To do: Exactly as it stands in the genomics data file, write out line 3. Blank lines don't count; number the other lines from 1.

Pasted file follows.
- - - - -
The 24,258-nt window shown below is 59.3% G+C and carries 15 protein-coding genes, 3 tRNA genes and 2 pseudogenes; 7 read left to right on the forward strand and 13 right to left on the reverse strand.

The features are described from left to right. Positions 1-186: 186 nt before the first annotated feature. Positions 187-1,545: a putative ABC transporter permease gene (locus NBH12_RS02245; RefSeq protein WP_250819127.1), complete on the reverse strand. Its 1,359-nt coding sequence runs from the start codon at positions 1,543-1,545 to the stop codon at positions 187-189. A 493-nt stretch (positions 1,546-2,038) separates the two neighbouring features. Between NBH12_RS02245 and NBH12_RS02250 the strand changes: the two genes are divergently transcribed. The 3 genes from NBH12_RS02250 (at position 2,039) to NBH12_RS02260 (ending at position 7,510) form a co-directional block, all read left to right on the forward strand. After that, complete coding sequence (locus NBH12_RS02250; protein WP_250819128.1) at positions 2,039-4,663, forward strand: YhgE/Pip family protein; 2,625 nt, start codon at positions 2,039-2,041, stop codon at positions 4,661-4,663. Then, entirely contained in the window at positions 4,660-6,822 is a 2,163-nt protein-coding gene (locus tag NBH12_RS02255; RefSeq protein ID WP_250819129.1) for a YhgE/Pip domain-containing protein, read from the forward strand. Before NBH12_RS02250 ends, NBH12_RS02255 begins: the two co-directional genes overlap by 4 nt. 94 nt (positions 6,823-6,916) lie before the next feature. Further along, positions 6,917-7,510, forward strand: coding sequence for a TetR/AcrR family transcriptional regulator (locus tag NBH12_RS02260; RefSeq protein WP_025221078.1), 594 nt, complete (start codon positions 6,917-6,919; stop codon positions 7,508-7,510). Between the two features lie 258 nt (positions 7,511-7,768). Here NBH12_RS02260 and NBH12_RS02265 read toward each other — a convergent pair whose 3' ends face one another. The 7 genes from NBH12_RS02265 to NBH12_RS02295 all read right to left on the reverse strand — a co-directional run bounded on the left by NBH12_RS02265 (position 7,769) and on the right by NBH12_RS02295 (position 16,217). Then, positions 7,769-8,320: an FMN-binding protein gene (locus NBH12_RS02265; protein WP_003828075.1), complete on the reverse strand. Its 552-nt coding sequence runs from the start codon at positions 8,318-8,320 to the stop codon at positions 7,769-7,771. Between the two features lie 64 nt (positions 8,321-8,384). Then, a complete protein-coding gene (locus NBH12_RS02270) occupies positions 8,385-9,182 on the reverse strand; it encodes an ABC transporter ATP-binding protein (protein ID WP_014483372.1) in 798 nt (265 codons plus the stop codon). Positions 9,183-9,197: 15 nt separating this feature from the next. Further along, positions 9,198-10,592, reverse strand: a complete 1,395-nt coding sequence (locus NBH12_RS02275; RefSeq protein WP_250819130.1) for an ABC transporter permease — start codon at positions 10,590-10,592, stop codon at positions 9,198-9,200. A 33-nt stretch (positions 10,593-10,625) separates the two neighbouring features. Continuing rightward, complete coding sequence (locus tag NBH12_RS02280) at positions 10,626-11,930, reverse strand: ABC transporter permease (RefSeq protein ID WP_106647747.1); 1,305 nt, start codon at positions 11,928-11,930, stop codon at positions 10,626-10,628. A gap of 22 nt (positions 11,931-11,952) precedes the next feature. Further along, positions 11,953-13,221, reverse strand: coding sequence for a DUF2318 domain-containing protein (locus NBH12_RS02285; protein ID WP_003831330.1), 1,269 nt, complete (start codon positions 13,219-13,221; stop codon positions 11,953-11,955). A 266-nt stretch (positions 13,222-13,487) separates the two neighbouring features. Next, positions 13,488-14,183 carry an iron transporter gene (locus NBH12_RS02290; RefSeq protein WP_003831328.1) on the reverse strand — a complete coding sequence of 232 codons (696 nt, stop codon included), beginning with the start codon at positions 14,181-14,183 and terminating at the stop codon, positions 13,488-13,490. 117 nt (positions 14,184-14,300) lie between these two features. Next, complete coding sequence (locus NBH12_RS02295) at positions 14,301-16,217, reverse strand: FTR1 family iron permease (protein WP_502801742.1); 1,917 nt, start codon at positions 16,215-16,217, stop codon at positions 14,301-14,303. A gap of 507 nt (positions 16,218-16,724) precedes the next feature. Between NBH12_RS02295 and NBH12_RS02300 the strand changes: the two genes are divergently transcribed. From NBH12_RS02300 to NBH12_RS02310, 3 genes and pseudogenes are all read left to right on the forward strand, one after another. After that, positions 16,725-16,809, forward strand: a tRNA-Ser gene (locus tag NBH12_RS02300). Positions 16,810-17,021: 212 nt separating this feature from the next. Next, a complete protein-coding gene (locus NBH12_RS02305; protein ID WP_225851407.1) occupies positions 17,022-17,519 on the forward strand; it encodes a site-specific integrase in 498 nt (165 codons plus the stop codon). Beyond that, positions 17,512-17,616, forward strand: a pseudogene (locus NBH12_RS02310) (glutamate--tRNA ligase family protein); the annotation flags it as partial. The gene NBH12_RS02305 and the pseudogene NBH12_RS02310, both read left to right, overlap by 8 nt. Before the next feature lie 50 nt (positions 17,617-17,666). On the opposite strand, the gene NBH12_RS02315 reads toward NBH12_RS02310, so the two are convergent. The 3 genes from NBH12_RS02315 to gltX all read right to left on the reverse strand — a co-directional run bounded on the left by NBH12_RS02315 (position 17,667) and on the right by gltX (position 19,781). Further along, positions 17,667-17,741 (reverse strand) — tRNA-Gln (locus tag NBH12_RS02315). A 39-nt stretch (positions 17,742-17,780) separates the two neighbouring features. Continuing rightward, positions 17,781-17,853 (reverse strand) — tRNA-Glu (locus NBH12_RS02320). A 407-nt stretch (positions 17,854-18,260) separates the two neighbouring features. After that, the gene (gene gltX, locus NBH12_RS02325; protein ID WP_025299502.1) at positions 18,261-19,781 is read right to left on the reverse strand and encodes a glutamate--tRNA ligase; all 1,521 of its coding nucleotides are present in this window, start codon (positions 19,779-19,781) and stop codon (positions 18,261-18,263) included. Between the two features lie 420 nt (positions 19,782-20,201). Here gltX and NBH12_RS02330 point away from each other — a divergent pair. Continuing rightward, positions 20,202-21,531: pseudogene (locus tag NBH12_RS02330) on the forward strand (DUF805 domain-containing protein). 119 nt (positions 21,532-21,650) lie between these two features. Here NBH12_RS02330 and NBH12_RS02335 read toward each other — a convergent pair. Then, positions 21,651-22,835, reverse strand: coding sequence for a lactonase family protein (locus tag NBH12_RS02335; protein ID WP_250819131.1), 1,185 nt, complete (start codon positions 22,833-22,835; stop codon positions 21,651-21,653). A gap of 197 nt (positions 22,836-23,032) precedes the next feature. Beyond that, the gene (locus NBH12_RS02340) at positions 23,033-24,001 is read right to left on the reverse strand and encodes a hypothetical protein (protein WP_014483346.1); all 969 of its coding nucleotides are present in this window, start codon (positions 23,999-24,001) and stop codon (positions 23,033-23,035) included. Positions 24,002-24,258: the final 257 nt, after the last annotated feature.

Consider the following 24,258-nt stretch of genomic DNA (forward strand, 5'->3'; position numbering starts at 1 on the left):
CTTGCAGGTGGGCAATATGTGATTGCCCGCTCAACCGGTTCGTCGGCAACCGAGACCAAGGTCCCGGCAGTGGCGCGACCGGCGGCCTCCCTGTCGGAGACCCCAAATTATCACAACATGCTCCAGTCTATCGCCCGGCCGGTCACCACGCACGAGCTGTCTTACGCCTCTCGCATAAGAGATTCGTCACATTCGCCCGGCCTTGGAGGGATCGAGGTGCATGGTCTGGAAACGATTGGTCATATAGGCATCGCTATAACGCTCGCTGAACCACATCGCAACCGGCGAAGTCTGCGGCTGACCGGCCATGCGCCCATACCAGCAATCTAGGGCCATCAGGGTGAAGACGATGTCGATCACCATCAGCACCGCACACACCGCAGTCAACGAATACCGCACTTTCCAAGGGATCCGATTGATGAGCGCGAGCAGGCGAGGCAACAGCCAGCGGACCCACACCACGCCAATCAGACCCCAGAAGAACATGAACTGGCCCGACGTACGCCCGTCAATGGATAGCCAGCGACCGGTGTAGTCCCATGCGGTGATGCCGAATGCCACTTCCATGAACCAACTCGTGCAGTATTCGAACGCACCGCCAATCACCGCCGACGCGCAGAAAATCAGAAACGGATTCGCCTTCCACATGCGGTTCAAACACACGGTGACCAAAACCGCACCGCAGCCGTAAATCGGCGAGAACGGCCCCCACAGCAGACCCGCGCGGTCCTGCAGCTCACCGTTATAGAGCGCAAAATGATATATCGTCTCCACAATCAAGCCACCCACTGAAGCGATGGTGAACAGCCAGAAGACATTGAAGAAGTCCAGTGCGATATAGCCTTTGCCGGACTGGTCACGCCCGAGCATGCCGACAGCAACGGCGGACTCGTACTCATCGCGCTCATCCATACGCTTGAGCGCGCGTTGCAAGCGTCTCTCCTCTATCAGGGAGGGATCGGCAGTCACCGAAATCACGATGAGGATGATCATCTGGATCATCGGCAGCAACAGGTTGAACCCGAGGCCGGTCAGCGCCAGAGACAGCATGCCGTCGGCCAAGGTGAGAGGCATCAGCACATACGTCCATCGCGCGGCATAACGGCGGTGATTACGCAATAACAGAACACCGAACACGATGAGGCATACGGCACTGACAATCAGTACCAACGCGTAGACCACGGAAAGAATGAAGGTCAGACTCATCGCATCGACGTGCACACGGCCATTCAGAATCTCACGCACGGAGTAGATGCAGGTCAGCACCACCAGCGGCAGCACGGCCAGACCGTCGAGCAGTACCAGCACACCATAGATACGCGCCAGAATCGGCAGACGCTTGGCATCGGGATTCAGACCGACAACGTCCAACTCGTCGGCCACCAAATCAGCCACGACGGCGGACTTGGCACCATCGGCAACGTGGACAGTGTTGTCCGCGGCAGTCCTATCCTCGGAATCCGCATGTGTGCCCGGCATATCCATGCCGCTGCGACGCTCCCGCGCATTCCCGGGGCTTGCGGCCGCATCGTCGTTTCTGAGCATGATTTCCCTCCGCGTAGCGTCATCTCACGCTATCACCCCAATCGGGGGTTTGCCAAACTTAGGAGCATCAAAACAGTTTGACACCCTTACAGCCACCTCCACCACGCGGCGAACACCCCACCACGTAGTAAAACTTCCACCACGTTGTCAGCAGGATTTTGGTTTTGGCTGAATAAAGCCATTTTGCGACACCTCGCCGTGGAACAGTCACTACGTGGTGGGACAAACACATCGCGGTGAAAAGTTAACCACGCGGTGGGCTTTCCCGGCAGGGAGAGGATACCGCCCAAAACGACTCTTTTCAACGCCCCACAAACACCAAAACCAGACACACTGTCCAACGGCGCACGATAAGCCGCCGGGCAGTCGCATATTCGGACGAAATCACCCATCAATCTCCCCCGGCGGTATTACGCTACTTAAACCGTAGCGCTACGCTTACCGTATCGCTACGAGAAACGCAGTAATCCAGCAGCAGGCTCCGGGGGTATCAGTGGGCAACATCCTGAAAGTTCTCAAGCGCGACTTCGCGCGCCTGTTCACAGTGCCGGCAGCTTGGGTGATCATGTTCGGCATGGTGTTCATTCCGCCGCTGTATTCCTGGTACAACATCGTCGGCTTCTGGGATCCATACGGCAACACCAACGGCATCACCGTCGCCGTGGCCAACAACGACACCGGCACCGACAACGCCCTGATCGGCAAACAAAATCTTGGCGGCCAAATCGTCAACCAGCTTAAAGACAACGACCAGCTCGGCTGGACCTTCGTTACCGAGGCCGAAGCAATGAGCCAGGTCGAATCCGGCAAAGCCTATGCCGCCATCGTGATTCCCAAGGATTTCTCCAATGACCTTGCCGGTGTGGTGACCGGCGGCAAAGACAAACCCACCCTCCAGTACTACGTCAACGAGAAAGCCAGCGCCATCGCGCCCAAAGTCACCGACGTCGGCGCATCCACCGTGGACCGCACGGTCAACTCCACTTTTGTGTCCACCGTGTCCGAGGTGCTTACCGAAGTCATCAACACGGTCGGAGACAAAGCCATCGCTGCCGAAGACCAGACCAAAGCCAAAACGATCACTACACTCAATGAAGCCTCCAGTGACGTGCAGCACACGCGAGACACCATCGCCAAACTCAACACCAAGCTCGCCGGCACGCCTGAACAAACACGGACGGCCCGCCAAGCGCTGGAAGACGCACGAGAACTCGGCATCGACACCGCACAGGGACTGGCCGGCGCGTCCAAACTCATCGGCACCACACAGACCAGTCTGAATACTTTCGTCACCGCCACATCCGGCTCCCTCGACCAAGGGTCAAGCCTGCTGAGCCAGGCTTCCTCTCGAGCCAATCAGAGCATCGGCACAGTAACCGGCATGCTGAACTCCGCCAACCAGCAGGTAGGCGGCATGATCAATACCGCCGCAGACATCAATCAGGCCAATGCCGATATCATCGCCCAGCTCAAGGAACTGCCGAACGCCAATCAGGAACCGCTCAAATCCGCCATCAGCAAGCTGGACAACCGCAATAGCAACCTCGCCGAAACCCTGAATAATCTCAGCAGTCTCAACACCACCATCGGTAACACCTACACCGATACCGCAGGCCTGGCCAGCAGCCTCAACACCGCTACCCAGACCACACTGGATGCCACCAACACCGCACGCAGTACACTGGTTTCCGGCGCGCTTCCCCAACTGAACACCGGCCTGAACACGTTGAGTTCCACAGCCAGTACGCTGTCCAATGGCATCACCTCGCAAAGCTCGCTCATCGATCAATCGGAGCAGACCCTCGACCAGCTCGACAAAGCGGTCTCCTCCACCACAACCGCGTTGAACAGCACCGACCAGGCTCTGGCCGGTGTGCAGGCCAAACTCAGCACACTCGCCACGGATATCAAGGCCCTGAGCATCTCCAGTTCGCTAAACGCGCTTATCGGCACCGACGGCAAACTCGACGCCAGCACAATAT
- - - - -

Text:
Consider the following 24,258-nt stretch of genomic DNA (forward strand, 5'->3'; position numbering starts at 1 on the left):